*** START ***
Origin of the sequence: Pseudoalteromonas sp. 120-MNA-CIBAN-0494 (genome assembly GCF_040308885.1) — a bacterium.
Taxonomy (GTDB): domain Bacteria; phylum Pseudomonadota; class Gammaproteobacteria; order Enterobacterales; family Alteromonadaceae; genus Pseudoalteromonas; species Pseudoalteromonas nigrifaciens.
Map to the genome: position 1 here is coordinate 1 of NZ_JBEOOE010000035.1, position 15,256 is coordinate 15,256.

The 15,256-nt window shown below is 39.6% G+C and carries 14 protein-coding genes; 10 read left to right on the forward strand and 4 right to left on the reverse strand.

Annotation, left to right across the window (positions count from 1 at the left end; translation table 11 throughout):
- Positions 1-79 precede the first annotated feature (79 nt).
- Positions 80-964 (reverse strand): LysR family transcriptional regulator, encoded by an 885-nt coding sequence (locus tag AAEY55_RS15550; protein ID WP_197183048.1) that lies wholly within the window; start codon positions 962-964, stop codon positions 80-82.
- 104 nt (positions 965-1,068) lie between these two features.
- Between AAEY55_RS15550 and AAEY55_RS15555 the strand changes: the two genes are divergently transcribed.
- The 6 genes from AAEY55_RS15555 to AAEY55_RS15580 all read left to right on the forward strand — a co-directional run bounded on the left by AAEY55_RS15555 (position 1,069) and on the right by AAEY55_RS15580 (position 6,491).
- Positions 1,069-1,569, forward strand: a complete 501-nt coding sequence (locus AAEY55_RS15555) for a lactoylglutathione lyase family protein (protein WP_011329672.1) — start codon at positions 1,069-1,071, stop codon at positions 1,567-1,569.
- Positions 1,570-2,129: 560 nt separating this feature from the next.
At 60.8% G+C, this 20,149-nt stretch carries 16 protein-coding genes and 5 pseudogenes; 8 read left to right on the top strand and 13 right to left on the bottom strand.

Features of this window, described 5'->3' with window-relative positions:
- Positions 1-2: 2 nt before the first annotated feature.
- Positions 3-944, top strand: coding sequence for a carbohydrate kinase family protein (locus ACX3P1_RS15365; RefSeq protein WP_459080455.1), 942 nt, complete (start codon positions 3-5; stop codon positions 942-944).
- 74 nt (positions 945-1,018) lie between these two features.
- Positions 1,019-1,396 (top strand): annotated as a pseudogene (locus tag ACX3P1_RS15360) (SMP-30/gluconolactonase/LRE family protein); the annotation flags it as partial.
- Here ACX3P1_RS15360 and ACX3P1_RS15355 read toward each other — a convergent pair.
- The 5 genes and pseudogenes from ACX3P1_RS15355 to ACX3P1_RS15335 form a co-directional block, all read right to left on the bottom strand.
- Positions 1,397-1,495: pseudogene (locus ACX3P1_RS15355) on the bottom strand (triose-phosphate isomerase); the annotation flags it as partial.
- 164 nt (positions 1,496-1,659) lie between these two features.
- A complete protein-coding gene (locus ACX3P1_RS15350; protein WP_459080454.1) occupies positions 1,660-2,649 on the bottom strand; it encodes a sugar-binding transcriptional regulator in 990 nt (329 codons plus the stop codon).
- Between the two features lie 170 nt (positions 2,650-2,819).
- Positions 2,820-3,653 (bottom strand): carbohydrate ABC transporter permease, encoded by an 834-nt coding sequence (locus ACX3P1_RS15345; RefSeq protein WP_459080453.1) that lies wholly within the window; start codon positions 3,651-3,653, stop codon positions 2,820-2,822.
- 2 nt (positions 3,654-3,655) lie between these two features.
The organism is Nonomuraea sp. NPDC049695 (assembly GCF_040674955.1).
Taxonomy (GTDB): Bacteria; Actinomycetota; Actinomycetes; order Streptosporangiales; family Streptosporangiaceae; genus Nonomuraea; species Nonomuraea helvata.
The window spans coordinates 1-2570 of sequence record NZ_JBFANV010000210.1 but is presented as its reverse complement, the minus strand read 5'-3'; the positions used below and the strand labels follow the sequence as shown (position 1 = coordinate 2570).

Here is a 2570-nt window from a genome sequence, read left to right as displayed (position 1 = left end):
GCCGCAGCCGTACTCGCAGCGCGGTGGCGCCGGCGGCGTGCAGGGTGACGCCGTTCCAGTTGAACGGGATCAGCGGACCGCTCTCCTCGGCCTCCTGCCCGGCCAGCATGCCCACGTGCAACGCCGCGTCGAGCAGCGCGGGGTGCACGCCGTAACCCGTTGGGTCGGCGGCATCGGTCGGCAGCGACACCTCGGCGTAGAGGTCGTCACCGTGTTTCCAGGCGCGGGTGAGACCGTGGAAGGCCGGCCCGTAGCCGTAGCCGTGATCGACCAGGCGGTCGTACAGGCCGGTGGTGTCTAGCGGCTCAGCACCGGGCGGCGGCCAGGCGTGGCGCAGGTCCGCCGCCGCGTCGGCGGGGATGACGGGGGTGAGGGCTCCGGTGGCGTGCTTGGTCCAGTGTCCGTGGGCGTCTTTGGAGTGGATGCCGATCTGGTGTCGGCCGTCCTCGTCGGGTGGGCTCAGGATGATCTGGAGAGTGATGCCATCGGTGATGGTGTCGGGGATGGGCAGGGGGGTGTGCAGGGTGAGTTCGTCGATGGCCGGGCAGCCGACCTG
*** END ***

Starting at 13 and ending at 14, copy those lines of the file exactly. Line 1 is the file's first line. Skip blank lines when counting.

At 60.8% G+C, this 20,149-nt stretch carries 16 protein-coding genes and 5 pseudogenes; 8 read left to right on the top strand and 13 right to left on the bottom strand.

Features of this window, described 5'->3' with window-relative positions: